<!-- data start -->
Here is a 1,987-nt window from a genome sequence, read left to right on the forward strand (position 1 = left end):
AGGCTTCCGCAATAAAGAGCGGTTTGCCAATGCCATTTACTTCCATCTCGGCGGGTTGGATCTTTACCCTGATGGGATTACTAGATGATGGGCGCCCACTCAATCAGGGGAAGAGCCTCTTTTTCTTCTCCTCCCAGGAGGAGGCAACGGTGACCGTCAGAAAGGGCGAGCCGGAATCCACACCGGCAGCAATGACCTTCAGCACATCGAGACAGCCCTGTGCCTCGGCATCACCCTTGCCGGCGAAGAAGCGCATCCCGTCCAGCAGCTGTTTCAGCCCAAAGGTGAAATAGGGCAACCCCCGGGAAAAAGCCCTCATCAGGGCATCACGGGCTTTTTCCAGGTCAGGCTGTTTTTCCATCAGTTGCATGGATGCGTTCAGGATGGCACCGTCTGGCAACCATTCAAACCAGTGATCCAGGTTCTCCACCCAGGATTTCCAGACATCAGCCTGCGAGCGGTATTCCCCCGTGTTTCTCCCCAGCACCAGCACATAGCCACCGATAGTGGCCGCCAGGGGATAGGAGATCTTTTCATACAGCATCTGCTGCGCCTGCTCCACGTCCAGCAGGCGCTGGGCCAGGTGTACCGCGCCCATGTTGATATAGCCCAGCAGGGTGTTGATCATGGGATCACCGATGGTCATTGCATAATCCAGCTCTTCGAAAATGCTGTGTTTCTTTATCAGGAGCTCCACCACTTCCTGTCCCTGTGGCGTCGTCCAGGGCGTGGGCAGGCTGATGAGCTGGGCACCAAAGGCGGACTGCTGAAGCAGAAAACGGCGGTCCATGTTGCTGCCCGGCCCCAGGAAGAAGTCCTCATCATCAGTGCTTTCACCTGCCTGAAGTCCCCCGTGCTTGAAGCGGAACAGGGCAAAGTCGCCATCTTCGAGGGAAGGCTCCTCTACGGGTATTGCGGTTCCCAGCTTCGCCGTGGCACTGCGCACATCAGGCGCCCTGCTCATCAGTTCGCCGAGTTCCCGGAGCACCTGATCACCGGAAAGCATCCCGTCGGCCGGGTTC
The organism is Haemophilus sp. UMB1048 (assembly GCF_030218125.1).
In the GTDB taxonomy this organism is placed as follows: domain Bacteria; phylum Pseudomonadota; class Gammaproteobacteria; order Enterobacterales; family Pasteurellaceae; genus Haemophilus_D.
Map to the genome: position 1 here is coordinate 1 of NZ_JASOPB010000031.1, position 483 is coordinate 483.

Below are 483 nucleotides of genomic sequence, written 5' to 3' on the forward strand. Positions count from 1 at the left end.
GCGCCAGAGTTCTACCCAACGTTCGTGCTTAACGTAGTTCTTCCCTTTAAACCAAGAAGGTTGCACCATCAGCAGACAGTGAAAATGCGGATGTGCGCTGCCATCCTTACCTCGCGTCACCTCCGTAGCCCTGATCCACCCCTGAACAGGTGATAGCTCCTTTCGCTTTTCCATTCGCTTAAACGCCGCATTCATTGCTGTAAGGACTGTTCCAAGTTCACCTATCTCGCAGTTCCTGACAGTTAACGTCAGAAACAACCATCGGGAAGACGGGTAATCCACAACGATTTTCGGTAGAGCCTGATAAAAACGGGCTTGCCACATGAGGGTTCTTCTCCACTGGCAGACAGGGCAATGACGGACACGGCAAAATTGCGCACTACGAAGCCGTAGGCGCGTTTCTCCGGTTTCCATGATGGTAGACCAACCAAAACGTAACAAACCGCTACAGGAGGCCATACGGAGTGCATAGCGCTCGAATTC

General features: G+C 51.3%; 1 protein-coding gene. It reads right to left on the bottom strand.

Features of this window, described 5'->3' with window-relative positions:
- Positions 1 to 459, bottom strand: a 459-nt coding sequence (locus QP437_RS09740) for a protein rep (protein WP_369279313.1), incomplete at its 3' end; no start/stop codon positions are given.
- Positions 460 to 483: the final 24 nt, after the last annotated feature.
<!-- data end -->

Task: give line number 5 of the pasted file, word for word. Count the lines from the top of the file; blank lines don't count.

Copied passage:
Map to the genome: position 1 here is coordinate 1 of NZ_JASOPB010000031.1, position 483 is coordinate 483.